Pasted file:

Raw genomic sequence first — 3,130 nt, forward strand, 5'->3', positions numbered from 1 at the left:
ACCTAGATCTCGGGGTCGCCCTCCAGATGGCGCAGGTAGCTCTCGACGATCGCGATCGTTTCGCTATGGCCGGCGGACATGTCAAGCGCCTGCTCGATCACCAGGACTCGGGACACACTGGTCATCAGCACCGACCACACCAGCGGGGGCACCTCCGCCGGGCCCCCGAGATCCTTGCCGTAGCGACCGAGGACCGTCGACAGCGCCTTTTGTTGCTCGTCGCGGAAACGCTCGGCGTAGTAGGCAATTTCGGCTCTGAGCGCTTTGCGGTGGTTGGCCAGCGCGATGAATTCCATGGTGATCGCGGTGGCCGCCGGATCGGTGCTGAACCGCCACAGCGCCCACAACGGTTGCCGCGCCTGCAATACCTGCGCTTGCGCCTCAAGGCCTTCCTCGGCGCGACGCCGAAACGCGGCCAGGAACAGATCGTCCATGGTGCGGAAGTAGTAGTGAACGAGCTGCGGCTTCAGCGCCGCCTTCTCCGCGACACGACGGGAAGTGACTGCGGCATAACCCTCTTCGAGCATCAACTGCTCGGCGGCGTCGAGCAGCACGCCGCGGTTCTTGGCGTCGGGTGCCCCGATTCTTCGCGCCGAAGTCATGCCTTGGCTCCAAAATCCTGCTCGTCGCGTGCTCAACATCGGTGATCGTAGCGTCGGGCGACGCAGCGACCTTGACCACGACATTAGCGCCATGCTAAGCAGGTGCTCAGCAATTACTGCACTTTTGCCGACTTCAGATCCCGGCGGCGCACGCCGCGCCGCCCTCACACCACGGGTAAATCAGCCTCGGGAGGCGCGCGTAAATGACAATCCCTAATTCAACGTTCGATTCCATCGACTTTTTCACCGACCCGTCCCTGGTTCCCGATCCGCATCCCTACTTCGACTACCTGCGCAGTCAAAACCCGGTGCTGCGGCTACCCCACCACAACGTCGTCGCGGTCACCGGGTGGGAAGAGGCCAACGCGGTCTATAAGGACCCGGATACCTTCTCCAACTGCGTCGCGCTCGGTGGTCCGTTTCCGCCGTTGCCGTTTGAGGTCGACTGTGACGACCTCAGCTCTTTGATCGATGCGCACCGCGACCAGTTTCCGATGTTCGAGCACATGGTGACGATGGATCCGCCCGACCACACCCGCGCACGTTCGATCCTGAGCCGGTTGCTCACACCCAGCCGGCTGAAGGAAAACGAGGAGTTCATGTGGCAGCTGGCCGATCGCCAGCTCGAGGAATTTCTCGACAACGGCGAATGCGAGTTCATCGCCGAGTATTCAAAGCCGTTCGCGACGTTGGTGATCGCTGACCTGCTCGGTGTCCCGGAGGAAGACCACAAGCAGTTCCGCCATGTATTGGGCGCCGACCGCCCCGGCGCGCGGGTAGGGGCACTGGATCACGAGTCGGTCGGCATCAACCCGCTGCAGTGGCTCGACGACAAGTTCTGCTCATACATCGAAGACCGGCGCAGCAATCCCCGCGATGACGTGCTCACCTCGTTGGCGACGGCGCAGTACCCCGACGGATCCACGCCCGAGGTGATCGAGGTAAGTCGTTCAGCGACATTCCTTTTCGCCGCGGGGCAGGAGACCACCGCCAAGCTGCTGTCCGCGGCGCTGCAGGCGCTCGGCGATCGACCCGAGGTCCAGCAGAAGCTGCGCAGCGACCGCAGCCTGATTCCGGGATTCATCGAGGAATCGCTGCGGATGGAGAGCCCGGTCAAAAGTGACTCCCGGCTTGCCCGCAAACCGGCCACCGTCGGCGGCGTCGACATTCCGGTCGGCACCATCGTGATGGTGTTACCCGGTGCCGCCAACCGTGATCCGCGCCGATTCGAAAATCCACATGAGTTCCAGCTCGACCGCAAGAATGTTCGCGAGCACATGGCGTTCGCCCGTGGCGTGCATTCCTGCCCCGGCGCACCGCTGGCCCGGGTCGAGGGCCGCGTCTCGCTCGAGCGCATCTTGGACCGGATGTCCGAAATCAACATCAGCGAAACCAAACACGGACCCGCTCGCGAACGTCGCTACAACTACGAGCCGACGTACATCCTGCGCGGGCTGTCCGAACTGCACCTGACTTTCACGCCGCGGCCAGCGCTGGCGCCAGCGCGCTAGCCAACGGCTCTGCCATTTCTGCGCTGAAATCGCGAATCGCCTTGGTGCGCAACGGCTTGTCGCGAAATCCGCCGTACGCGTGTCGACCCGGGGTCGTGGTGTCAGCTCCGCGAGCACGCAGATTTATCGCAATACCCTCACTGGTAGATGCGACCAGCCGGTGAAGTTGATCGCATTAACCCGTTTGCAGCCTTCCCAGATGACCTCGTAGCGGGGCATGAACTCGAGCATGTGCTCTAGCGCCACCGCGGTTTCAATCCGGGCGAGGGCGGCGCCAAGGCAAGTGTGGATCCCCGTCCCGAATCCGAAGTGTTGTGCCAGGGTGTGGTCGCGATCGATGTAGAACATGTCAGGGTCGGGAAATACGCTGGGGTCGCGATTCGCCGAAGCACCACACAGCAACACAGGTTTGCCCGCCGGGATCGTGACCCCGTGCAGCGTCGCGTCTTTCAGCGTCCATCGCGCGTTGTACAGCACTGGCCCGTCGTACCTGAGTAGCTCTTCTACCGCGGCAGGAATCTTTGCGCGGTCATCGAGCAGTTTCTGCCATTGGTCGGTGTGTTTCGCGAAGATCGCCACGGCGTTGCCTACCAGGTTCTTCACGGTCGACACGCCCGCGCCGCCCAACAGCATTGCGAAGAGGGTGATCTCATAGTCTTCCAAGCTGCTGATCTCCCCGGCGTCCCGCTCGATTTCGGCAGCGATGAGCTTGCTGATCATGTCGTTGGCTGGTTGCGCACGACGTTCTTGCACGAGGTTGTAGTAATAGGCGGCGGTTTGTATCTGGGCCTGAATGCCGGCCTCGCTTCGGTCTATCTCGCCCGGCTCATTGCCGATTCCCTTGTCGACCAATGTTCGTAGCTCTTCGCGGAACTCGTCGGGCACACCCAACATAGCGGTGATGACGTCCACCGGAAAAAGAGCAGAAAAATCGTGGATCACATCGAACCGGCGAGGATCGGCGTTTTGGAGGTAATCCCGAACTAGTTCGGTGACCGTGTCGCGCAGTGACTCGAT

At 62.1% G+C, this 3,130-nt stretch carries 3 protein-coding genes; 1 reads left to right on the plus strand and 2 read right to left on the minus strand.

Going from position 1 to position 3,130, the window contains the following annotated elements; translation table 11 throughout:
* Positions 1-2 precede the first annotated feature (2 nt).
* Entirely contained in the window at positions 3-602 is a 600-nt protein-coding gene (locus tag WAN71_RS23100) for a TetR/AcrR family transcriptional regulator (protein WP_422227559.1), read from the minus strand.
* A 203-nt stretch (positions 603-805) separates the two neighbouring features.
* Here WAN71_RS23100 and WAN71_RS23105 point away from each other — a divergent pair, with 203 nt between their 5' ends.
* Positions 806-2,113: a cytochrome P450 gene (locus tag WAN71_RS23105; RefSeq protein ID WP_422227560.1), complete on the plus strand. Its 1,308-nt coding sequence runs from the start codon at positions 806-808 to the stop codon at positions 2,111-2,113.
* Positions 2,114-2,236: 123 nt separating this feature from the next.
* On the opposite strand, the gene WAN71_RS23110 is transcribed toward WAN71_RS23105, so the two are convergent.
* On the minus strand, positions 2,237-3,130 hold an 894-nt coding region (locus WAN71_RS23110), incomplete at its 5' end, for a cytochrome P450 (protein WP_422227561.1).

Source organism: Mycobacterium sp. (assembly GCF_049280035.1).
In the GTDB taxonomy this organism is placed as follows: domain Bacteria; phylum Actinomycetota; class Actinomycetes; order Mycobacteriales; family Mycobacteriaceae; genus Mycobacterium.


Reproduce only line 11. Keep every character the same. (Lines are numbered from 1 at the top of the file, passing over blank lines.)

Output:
* On the opposite strand, the gene WAN71_RS23110 is transcribed toward WAN71_RS23105, so the two are convergent.